Environmental Groups Supported Paying “Lost Revenue” Before They Opposed It

Paying an electric utility for power it doesn’t sell is the economic equivalent of paying a farmer not to grow corn or soybeans, and the result will be the same as well – higher consumer prices.

In a legal memorandum filed Friday, Dominion Energy Virginia doubled down on its request that about 40 percent of the money it seeks to recover for a series of new demand management programs be compensation for lost revenue.  If the programs work, and it is verified they reduced demand, Dominion wants to be paid for the electricity it didn’t sell.  Over and over, apparently.  

This element of the request was mentioned in an earlier Bacon’s Rebellion post, along with the complaints of environmental respondents that it should not be allowed.  A major element of the 2018 Ratepayer Bill Transformation was a commitment by the utility to spend $870 million over ten years on energy efficiency and demand management incentives for its customers.

The legal argument was filed along with several sets of testimony by Dominion employees seeking to rebut SCC staff assertions that the proposed programs will not draw as many participants as projected and in some cases won’t make a serious dent in demand.  The next step in the case is a March 20 hearing.

A 2009 Act of Assembly authorized payments for lost revenue in these circumstances, with environmental advocates arguing absent that the company would have zero incentive to engage in efforts to reduce sales.   “As part of such cost recovery, the Commission, if requested by the utility, shall allow for the recovery of revenue reductions related to energy efficiency programs.” 

The Dominion legal memo built around that sentence sparked an angry Twitter response from the patron of that 2009 legislation, former Northern Neck Delegate Albert Pollard, complaining Dominion must have been “JK (just kidding) on $870 actually helping people.”  Who is kidding whom about the value of these kinds of programs is another debate.  Pollard of all people should have asked questions about lost revenue before his friends endorsed the bill.

If Dominion’s opinion is upheld by the State Corporation Commission, perhaps $500 million or so would be spent on the programs (with profit and overhead included), while $370 million might be compensation for lost revenue.  If that $870 million goes only to the programs, it could trigger an additional $350-400 million in payments for lost sales, also collected directly from ratepayers. Suddenly the $870 million becomes about $1.3 billion or more.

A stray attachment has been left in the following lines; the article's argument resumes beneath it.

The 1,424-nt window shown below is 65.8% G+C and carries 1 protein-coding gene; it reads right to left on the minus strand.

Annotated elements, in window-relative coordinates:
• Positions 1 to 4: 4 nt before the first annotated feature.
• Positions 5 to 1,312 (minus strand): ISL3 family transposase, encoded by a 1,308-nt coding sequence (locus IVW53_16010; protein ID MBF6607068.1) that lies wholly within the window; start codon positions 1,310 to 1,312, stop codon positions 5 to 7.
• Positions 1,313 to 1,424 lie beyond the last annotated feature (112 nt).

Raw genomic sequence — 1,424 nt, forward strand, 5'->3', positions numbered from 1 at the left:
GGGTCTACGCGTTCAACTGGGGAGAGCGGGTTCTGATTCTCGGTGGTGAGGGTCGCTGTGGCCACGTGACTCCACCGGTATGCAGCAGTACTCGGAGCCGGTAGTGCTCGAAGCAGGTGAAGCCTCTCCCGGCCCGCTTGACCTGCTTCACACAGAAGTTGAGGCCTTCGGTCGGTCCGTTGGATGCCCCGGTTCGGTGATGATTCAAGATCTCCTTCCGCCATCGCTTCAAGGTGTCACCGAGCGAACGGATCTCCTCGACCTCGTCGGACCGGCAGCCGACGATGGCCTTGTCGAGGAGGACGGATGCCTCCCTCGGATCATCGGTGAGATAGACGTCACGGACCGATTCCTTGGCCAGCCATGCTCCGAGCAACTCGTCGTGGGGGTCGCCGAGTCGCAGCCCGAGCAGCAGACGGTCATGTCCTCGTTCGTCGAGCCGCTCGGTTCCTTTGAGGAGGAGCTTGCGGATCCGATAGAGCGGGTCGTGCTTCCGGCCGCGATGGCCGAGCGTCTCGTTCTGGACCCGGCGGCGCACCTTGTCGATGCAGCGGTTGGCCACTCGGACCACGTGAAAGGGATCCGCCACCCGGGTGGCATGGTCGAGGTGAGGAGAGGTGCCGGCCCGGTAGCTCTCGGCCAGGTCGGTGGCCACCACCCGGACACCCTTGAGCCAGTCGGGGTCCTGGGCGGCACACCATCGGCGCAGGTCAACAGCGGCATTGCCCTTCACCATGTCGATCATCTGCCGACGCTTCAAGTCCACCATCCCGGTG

Paying for lost revenue in addition to the programs would be the position of many of the environmental groups, who do not seem to have a philosophical objection to paying money for nothing.  They just want the whole $870 million spent the way they wanted, and failed to be specific in the language they accepted.  The Ratepayer Bill Transformation Act would have had trouble passing without their support.

Dominion, I’m sure, knew exactly what it planned to do way back a year ago. Writes McGuire Woods attorney Vishwa Link in Dominion’s brief:

“The Company has historically included lost revenues in the cost caps for its DSM Programs, however, and the Commission has specifically required inclusion of lost revenues in the cost caps it has imposed on the Company’s DSM Programs beginning with the Company’s 2011 DSM Proceeding,”

“…in the 2011 DSM Proceeding, the Commission explained that “rates are impacted not only by the operating cost of a program, but by the lost revenue cost that Dominion may collect from customers for an unspecified number of years.” In the same case, the Commission also found that “lost revenues are a major cost component to be considered in evaluating programs and determining whether they are in the public interest.”

Then she noted this section of the Code:

“In addition, subsection A 5 c goes on to require: None of the costs of new energy efficiency programs of an electric utility, including recovery of revenue reductions, shall be assigned to any large general service customer. (emphasis added).”

Yep.  The advocates for large industrial users could not stop Pollard’s 2009 bill from increasing costs on most other consumers, but we protected our own employers and clients, at least from those earlier energy efficiency programs.  The 2018 language threw many large customers under the new bus, and they will be paying their share for this next round of programs.

As Link’s memo relates, the utility has sought recovery of lost revenues in two previous petitions and both times the Commission said no. This time around the Commission could say yes.  Whether or not it includes lost revenues, the Commission should at least affirm in this case that $870 million is a hard cap.

The 2009 legislation was a major revision to the energy efficiency provisions put in the code just two years earlier in the compromise bill returning the utility to a novel form of regulation.  The 2009 fight was just one example of later anti-consumer changes made over the objections of participants to the earlier compromise.  Most of us from the earlier battles were not in the room negotiating the Ratepayer Bill Transformation Act last year, and that was no accident.

We’d seen the turnip truck.  We wouldn’t have climbed on again.  It was the environmental movement’s time to be taken for a ride.